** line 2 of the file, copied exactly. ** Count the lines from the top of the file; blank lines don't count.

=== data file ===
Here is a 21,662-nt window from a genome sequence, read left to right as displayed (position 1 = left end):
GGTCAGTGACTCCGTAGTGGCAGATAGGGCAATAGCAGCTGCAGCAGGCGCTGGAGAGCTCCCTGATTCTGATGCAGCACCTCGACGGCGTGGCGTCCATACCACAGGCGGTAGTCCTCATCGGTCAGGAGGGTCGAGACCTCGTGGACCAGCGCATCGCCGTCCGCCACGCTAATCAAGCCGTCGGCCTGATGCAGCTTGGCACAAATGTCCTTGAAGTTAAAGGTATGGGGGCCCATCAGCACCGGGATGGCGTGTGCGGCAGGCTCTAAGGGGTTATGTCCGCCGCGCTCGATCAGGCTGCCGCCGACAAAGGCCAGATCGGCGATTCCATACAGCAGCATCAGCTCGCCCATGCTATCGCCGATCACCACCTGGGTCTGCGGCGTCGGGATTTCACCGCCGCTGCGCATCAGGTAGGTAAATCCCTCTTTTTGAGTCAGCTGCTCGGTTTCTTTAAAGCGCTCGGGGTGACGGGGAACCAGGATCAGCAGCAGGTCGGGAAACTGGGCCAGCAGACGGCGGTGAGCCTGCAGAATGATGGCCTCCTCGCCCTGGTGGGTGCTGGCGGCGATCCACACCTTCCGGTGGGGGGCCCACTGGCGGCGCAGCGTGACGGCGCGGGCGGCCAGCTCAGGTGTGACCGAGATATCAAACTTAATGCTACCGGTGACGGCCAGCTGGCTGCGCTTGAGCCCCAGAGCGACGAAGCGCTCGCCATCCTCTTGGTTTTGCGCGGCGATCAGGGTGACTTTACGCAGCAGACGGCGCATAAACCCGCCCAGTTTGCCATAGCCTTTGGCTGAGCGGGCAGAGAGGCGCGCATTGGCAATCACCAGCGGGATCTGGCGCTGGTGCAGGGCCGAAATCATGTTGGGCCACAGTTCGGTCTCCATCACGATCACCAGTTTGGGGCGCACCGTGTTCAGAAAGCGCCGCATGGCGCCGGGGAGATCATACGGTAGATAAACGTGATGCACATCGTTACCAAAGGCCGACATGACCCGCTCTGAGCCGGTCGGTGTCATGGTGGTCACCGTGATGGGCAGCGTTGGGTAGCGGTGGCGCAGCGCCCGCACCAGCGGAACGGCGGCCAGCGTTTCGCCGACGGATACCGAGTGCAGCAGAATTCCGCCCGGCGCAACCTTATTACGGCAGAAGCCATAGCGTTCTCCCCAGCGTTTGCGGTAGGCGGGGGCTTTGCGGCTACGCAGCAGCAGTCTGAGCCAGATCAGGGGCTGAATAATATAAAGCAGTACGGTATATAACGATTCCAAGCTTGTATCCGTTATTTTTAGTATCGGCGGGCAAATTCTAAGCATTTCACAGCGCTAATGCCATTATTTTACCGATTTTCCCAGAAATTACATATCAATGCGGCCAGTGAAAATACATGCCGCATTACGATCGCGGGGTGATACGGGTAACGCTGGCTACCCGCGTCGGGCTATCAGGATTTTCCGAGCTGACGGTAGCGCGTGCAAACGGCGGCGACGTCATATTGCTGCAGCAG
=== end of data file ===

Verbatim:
GGTCAGTGACTCCGTAGTGGCAGATAGGGCAATAGCAGCTGCAGCAGGCGCTGGAGAGCTCCCTGATTCTGATGCAGCACCTCGACGGCGTGGCGTCCATACCACAGGCGGTAGTCCTCATCGGTCAGGAGGGTCGAGACCTCGTGGACCAGCGCATCGCCGTCCGCCACGCTAATCAAGCCGTCGGCCTGATGCAGCTTGGCACAAATGTCCTTGAAGTTAAAGGTATGGGGGCCCATCAGCACCGGGATGGCGTGTGCGGCAGGCTCTAAGGGGTTATGTCCGCCGCGCTCGATCAGGCTGCCGCCGACAAAGGCCAGATCGGCGATTCCATACAGCAGCATCAGCTCGCCCATGCTATCGCCGATCACCACCTGGGTCTGCGGCGTCGGGATTTCACCGCCGCTGCGCATCAGGTAGGTAAATCCCTCTTTTTGAGTCAGCTGCTCGGTTTCTTTAAAGCGCTCGGGGTGACGGGGAACCAGGATCAGCAGCAGGTCGGGAAACTGGGCCAGCAGACGGCGGTGAGCCTGCAGAATGATGGCCTCCTCGCCCTGGTGGGTGCTGGCGGCGATCCACACCTTCCGGTGGGGGGCCCACTGGCGGCGCAGCGTGACGGCGCGGGCGGCCAGCTCAGGTGTGACCGAGATATCAAACTTAATGCTACCGGTGACGGCCAGCTGGCTGCGCTTGAGCCCCAGAGCGACGAAGCGCTCGCCATCCTCTTGGTTTTGCGCGGCGATCAGGGTGACTTTACGCAGCAGACGGCGCATAAACCCGCCCAGTTTGCCATAGCCTTTGGCTGAGCGGGCAGAGAGGCGCGCATTGGCAATCACCAGCGGGATCTGGCGCTGGTGCAGGGCCGAAATCATGTTGGGCCACAGTTCGGTCTCCATCACGATCACCAGTTTGGGGCGCACCGTGTTCAGAAAGCGCCGCATGGCGCCGGGGAGATCATACGGTAGATAAACGTGATGCACATCGTTACCAAAGGCCGACATGACCCGCTCTGAGCCGGTCGGTGTCATGGTGGTCACCGTGATGGGCAGCGTTGGGTAGCGGTGGCGCAGCGCCCGCACCAGCGGAACGGCGGCCAGCGTTTCGCCGACGGATACCGAGTGCAGCAGAATTCCGCCCGGCGCAACCTTATTACGGCAGAAGCCATAGCGTTCTCCCCAGCGTTTGCGGTAGGCGGGGGCTTTGCGGCTACGCAGCAGCAGTCTGAGCCAGATCAGGGGCTGAATAATATAAAGCAGTACGGTATATAACGATTCCAAGCTTGTATCCGTTATTTTTAGTATCGGCGGGCAAATTCTAAGCATTTCACAGCGCTAATGCCATTATTTTACCGATTTTCCCAGAAATTACATATCAATGCGGCCAGTGAAAATACATGCCGCATTACGATCGCGGGGTGATACGGGTAACGCTGGCTACCCGCGTCGGGCTATCAGGATTTTCCGAGCTGACGGTAGCGCGTGCAAACGGCGGCGACGTCATATTGCTGCAGCAG